March 10, 2021
3:00 p.m. - 4:00 p.m.
Have you ever wondered: How are salaries, other compensation, and related resource allocation beyond compensation set for faculty members at Stanford? How is faculty compensation reviewed for gender and other equity? When and how does compensation increase? This presentation and discussion will consider these and related questions.
School of Medicine-specific follow-up discussion: Faculty Salary Equity & Transparency
4:15 p.m. - 5 p.m.
Following the University-wide panel discussion from 3-4, the School of Medicine’s (SoM) Women Faculty Networking community will host a SoM-specific follow-up discussion from 4:15-5. The discussion will be moderated by Dr. Stephanie Harman, Associate Chair for Women in Medicine in the Department of Medicine. Learn more
First Tuesday of each month
10:00 - 10:50 a.m.
The Stanford Help Center has launched a new series: Connecting: LBTQ+ Groups. These are facilitated drop-in LGBTQ+ groups for individuals who need connection, and will be held on the first Tuesday of each month.
Faculty Fireside Chats: Medical Faculty Excellence in an Era of Social Justice Activism
Faculty: OAA and OFDD invite you to a faculty-only monthly talk series oriented to the clinical and medical education spaces. The series discusses topics related to activism, diversity, and inclusion.
Lane Library Antiracism Book club
Lane Library is launching an anti-racist book club that anyone across Stanford Medicine can join. This is a media-based discussion group geared toward Stanford Health affiliates, students, staff, and faculty. The group meets once a month to explore issues relevant to racism in medicine through the written word and videos. The group is open to new members. Learn more.
Stanford Human Resources Virtual Brave Space sessions
Stanford Human Resources is inviting the Stanford community to attend an upcoming virtual Brave Spaces session. The goal of these informal sessions is to share your thoughts and concerns with Stanford leadership, and discuss specific actions Stanford is taking to address anti-Black racism. Register.
As part of the inaugural Department of Medicine Diversity and Inclusion Week 2020, Bob Harrington, MD, Chair of the Department of Medicine, announced the Diversity Investigator Awards.
The awards committee will select four proposals submitted by instructors and assistant professors for research work focused on diversity, equity, inclusion and/or elimination of health care disparities.
In 2019, we created an innovative program to improve the diversity of our candidate pools, utilizing Faculty LENS Advisors (LENS = Leading to Enhance Excellence in the Navigation of Searches.) These are professors in our department, who have been given both funded protected time (20%) and training, along with staff support, to better identify diverse candidates for our professoriate searches.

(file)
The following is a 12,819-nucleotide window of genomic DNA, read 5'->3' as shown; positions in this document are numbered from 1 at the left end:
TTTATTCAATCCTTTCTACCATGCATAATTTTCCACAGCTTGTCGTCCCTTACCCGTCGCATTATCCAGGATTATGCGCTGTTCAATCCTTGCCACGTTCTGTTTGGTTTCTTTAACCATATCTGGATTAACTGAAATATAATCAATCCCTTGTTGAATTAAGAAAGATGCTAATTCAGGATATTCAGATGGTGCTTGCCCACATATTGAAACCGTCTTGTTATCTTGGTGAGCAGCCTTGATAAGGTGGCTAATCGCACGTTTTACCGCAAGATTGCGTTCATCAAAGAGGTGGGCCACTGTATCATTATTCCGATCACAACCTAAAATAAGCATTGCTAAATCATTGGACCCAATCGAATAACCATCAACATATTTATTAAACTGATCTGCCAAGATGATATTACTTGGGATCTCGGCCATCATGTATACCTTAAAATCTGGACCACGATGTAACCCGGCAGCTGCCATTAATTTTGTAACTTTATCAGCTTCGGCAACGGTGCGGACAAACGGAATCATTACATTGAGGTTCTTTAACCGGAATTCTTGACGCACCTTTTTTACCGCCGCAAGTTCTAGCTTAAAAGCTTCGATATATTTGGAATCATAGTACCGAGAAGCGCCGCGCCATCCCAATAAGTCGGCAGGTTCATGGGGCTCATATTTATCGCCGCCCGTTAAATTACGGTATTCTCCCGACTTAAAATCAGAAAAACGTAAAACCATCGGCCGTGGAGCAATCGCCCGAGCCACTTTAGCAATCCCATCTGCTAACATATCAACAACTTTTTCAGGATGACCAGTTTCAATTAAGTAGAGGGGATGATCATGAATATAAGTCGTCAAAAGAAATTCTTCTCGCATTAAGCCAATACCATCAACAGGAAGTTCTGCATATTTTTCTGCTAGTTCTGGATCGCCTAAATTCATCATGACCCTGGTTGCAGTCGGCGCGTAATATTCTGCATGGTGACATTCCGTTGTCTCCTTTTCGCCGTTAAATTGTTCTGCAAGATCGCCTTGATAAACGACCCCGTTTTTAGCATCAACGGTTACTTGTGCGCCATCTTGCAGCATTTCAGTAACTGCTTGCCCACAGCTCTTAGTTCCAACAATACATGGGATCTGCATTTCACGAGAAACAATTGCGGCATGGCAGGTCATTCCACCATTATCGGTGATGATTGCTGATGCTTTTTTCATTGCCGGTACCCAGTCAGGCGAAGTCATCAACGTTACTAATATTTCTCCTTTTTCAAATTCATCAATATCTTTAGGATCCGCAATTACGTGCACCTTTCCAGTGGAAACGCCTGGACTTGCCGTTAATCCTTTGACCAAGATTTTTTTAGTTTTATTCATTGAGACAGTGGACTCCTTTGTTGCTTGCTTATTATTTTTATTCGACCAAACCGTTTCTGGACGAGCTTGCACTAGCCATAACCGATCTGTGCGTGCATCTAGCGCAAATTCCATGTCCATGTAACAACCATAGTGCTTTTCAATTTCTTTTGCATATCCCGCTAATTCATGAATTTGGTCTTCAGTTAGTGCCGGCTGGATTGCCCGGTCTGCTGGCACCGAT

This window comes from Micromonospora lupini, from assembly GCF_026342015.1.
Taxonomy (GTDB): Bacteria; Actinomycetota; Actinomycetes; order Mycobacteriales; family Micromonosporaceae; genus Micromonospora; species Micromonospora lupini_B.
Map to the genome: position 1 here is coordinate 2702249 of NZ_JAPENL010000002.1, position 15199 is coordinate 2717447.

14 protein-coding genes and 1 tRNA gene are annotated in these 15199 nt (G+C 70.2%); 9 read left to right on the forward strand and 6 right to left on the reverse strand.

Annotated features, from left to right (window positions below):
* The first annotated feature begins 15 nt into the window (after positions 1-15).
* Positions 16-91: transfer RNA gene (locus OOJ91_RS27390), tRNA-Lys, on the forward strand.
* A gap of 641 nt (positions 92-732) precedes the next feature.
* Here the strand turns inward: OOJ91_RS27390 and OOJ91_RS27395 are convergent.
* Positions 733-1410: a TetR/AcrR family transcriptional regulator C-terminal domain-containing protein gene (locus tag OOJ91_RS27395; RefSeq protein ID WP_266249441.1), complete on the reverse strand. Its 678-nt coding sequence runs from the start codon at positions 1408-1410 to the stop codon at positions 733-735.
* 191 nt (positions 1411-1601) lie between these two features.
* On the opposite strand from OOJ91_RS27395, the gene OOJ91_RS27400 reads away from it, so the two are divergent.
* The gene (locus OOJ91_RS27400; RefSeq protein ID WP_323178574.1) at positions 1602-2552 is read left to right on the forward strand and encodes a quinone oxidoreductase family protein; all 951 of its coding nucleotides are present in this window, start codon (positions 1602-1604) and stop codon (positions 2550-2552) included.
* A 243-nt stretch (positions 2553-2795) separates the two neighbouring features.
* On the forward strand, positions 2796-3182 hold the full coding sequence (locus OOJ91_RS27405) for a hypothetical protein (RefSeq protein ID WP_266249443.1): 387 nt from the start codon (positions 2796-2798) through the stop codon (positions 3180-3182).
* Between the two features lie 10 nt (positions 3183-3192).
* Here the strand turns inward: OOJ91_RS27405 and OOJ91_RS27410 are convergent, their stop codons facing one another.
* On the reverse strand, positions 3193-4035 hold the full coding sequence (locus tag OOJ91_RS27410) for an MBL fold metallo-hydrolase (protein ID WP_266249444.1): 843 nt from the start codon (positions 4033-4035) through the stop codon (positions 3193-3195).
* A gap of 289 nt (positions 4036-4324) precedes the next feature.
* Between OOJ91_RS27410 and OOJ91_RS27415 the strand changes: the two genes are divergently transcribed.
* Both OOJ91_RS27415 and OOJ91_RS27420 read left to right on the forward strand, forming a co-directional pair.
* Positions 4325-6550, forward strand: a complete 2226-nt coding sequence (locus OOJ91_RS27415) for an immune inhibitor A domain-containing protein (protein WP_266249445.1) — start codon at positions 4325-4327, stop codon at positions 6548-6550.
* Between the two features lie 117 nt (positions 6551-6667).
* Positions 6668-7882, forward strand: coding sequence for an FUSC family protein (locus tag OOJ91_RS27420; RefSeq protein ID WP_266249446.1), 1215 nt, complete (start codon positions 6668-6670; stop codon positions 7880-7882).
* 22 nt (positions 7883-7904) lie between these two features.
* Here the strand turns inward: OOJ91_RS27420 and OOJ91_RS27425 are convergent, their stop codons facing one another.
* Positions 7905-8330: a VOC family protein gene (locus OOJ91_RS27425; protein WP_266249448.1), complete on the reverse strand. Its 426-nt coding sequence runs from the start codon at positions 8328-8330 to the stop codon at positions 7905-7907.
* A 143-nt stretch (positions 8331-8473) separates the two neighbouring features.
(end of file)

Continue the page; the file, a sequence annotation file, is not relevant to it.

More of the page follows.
From January 27 through January 30, the campus community joined the Diversity and Inclusion Council for four days of events aiming to celebrate, support and nurture diversity and inclusion both at Stanford and in the communities we serve.
Highlights included a series of Grand Rounds speakers, social gatherings and mixers, informative poster presentations and breakout sessions for smaller conversation.
“Reach Back, Engage, and Just Do It”: Tips to Enhance Diversity in Medicine
Interventional cardiologist Quinn Capers, MD, is on a mission to change the way we think about diversity in medicine.
Wendy Caceres’s Early Focus Is on Education and Service
Just a few years out of her residency, Wendy Caceres is enjoying several roles as clinician, mentor to medical students and residents, and educator.
A Stanford Medicine Professor Aches over anti-Black Racism
As a Jewish man and a Mexican immigrant, Uri Ladabaum knows what it feels like to be an outsider.
Resources and Ways to Get Involved
A list of training, funding, and career opportunities.
Stanford Aging and Ethnogeriatrics Research Center 2021 Pilot Program
SAGE is seeking applications from researchers that are new to aging research and propose to conduct a mentored research project using emerging methodologies (such as machine learning, artificial intelligence, and other big data techniques, and precision medicine approaches) to answer key questions in the aging arena. Learn more
Self Care During Difficult Times
View our webpage that contains information about support and self-care during difficult times
Combatting Racial Injustice
We’ve compiled a list of resources for anti racism work
Black Lives Matter: Faculty conversation with Terrance Mayes
Terrance Mayes, EdD, discussed ways to combat anti-Black racism and other forms of discrimination. View the presentation
Submit an Idea
Do you have an idea or suggestion for ways to improve diversity? We want to hear from you! Please submit your improvement idea here.
Connect with Us
Connect with us on social media by using the hashtag #StanDoMDiversity